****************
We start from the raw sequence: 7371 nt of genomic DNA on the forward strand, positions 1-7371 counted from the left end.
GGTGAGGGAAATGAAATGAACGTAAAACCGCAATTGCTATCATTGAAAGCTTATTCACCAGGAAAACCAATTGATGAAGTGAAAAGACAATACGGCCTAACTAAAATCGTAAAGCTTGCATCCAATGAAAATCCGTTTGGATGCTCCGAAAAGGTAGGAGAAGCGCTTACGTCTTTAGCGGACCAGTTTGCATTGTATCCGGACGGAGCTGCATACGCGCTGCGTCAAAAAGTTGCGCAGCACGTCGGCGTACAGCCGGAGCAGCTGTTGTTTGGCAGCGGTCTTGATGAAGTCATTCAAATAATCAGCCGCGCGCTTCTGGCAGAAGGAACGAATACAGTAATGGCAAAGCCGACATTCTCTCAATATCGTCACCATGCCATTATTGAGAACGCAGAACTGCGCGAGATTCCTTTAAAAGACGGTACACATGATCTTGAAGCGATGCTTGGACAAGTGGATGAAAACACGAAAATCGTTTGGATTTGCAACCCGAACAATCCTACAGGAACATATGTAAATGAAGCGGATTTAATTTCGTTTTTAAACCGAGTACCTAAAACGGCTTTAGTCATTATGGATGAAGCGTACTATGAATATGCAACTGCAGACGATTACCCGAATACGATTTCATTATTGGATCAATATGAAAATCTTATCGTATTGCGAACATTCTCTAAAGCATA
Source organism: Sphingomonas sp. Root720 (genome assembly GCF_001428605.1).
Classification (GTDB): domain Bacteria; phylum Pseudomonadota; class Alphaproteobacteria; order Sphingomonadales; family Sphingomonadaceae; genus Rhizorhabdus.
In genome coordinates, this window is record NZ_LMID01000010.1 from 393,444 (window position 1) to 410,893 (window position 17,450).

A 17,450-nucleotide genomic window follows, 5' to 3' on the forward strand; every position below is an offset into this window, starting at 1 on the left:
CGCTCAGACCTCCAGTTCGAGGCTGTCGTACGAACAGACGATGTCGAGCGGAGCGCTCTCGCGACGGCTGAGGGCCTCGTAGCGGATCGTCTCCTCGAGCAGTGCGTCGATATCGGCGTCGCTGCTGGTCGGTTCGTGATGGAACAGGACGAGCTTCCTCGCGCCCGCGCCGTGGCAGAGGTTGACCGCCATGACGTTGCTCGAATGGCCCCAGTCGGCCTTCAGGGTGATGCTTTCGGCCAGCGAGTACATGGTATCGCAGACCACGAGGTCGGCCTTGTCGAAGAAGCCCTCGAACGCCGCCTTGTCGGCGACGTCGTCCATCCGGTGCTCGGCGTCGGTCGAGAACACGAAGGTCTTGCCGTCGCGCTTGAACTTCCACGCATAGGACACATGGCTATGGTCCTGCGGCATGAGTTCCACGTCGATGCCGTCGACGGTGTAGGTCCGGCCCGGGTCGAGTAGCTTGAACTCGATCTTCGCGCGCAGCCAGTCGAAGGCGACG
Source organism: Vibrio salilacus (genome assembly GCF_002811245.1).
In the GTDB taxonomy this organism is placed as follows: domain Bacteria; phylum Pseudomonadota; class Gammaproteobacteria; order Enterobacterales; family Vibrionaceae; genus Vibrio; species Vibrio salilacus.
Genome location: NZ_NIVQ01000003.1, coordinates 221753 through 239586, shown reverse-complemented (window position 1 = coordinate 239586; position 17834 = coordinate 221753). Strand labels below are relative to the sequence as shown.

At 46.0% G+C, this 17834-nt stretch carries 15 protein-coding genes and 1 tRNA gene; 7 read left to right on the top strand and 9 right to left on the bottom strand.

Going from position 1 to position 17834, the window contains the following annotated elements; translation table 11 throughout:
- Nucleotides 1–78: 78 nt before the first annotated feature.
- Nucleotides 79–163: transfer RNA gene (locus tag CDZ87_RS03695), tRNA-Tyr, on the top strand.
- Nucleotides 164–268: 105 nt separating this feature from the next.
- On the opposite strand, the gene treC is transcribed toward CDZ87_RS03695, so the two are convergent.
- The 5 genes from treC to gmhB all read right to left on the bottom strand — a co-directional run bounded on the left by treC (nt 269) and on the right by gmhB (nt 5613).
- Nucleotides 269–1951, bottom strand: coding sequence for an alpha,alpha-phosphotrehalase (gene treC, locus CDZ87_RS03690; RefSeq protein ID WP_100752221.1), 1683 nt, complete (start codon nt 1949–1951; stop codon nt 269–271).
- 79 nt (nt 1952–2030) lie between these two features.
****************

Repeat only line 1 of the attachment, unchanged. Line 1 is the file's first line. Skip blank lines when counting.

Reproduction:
We start from the raw sequence: 7371 nt of genomic DNA on the forward strand, positions 1-7371 counted from the left end.